Rose: Post-war Contemporary Artist Isa Genzken at New Museum

Isa Genzken’s 28-foot Rose II Arrives on the Bowery Acclaimed German Artist’s First Public Sculpture in the US. Genzken’s Rose is the second work in the New Museum’s Rotating Façade Program

Last Saturday, November 13, 2010, the New Museum unveiled acclaimed German artist Isa Genzken’s first public artwork in the United States, installed on the façade of the Museum’s building on the Bowery. Standing twenty-eight feet tall, Genzken’s Rose
II (2007) is the second work to be presented as part of the New Museum’s ongoing Façade Sculpture Program since the building’s completion in December 2007. A crucial figure in Post-war contemporary art, Genzken is a sculptor whose work re-imagines architecture,
assemblage, and installation, giving form to new plastic environments and precarious structures. The artist represented Germany at the 2007 Venice Biennale and has shown her work in leading museums across Europe.

Part of original image by Naho Kubota

She was among a group of prominent international artists featured in the exhibition “Unmonumental,” the survey that inaugurated the New Museum’s SANAA building. Genzken’s first Rose was created in 1993 and reprised in 2007. The work can be seen as the culmination of a practice that explores the way we perceive objects and images through our senses; the implications of scale; and the integration of architecture, nature, and mass culture.

Although Genzken is a longtime resident of Berlin, she has had a forty-year love affair with New York City, which began when she first visited as a student. Looking back on
that experience, she commented, “To me, New York had a direct link with sculpture…(It) is a city of incredible stability and solidity.” The installation of Rose II can be seen as a tribute to a place Genzken continues to love. Rose II will remain on view through 2011. The New Museum Façade Sculpture Program is made possible by an endowment established by The
Jacques and Natasha Gelman Trust. Rose II is on extended loan, courtesy David Zwirner Gallery, New York.

About the Artist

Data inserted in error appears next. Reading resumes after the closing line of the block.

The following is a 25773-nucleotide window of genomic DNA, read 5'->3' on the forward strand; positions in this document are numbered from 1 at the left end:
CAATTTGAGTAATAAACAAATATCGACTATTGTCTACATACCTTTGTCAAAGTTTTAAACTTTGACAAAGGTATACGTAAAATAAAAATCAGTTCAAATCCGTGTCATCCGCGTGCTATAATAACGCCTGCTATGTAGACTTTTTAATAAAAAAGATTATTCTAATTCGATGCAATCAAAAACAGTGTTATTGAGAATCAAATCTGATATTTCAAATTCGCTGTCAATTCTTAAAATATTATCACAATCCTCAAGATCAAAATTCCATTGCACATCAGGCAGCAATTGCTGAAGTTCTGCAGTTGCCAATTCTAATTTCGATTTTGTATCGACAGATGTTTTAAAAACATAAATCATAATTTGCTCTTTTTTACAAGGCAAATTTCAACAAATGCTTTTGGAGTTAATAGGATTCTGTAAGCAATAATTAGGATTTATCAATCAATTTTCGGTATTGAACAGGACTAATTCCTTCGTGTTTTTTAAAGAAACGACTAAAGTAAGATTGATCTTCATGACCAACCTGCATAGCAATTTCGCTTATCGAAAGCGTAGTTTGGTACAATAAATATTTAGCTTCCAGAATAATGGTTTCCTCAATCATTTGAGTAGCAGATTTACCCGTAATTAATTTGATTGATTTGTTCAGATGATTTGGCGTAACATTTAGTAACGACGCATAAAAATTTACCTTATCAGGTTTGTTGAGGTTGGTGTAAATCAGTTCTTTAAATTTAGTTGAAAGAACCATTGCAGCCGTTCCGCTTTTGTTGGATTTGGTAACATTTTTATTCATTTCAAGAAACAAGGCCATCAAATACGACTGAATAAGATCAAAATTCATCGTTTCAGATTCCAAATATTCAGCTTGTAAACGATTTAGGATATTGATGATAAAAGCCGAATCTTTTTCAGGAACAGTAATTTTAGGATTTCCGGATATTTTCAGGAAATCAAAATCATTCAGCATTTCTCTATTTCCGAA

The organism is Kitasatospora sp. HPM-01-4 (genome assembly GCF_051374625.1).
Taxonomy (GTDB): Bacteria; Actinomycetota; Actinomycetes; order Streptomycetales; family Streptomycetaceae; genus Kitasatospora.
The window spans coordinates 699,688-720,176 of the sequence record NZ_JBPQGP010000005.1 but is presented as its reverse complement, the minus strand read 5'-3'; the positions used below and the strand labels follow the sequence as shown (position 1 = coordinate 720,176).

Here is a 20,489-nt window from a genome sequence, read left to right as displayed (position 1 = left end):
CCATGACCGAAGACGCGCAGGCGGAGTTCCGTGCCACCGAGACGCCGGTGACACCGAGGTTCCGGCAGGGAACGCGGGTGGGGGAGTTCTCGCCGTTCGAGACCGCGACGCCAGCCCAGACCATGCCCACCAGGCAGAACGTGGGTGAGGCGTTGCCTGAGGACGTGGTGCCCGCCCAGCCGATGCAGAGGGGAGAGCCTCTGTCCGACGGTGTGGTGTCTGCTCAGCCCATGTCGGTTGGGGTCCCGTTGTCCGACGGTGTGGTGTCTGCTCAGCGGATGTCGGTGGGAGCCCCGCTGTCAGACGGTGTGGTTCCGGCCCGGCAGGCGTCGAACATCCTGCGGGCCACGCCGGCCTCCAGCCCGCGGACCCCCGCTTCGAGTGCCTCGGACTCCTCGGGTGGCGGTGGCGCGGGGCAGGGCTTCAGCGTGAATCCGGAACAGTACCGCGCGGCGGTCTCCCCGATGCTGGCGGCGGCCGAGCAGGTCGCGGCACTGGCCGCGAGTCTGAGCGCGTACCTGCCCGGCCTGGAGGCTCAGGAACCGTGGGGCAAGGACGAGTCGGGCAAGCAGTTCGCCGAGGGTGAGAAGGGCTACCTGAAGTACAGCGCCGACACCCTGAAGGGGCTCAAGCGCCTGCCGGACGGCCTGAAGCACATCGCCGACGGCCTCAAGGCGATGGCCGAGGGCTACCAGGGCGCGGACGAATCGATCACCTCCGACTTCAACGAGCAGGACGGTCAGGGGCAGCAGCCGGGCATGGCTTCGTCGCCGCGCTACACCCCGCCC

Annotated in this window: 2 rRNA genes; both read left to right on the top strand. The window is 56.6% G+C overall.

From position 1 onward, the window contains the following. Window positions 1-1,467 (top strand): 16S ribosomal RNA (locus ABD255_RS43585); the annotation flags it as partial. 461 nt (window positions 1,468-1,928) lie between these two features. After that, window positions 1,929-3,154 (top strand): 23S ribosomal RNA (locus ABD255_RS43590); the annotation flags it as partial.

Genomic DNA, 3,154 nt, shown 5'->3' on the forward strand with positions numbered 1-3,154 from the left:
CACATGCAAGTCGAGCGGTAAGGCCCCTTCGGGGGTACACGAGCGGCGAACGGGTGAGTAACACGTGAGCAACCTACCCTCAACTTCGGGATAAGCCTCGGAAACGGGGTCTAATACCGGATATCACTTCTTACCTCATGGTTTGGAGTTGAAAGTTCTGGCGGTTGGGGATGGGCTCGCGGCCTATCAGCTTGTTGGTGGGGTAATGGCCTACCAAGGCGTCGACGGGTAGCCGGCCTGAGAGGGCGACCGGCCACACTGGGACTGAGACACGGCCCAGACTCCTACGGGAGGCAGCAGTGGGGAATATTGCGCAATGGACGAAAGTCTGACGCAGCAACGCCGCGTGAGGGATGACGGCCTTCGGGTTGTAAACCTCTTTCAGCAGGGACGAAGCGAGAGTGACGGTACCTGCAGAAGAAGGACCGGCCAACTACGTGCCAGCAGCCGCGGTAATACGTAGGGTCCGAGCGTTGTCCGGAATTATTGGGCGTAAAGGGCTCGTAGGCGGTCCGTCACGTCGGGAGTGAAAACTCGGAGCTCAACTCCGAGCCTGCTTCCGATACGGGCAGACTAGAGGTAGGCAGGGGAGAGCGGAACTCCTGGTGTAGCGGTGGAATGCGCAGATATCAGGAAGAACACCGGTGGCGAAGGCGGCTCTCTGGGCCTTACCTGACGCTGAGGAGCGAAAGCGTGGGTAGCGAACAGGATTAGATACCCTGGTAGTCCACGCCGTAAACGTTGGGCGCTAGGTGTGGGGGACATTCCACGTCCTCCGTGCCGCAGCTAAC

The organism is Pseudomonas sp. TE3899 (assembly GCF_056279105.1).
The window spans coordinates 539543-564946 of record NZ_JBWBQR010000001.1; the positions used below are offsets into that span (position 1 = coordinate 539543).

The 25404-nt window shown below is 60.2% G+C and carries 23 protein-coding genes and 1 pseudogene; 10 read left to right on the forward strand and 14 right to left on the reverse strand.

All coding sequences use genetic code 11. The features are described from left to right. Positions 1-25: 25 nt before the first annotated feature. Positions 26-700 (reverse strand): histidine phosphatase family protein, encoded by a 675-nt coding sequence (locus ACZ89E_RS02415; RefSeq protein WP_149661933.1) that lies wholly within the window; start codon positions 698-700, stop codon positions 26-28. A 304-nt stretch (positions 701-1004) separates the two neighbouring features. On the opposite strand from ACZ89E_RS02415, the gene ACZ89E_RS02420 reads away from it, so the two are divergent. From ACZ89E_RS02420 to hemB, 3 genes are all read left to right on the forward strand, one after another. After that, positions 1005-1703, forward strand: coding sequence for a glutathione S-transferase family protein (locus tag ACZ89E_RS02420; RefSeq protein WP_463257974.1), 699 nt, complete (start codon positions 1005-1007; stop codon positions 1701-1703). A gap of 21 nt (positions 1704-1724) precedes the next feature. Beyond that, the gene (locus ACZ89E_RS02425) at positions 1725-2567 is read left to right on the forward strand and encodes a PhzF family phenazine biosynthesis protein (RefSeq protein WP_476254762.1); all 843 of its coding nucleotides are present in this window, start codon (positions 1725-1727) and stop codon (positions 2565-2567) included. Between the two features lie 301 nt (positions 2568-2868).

Isa Genzken’s diverse practice draws on the legacies of Constructivism and Minimalism and often involves a critical, open dialogue with Modernist architecture and contemporary visual and material culture.

Using plaster, cement, building samples, photographs, and bric-a-brac, Genzken creates architectonic structures that have been described as contemporary ruins. She further incorporates mirrors and other reflective surfaces to literally draw the viewer into her work. As part of her deep-set interest in urban space, she also arranges complex, and often disquieting, installations with mannequins, dolls, photographs, and an array of found objects.

Born in 1948 in Bad Oldesloe, Germany, Isa Genzken studied fine arts and art history in Hamburg, Berlin, and Cologne before completing her studies at the Kunstakademie Düsseldorf in 1977.

Genzken was the subject of a major retrospective in 2009, jointly organized by the Museum Ludwig, Cologne and the Whitechapel Art Gallery, London. She represented Germany at the Venice Biennale in 2007, and other notable solo exhibitions in the past decade include Malmö Konsthall, Sweden (2008); the Camden Arts Center, London (2006); the Photographers Gallery, London (2005); the Kunsthalle Zürich (2003); and the Städtlische Galerie im Lenbachhaus Kunstbau, Munich (2003).

Her work is included in the collections of many prominent institutions internationally, including the Carnegie Museum of Art, Pittsburgh; the Generali Foundation, Vienna; the Hirshhorn Museum and Sculpture Garden, Washington, D.C.; the Museum Ludwig, Cologne; and the Van Abbemuseum, Eindhoven. Genzken lives and works in Berlin.

Façade Sculpture Program at the New Museum

The first artwork for the Façade Sculpture Program was installed in December 2007. Ugo
Rondinone’s Hell, Yes! (2001), was unveiled on the façade to celebrate the opening of the New Museum’s first freestanding building at 235 Bowery. The sculpture quickly became such a pivotal part of the Museum’s new identity that it was acquired and donated to the New Museum by several museum trustees. The New Museum plans to reinstall Hell, Yes! in another location soon. The Façade Sculpture Program is made possible by an endowment established by The Jacques and Natasha Gelman Trust.

The New Museum

The New Museum is the only museum in New York City exclusively devoted to contemporary art. Founded in 1977, the New Museum was conceived as a center for exhibitions, information, and documentation about living artists from around the world. From its beginnings as a one-room office on Hudson Street to the inauguration of its first freestanding, dedicated building on the Bowery designed by SANAA in 2007, the New Museum continues to be a hub of new art and new ideas and is a place of ongoing experimentation about what art and arts institutions can be in the twenty-first century.


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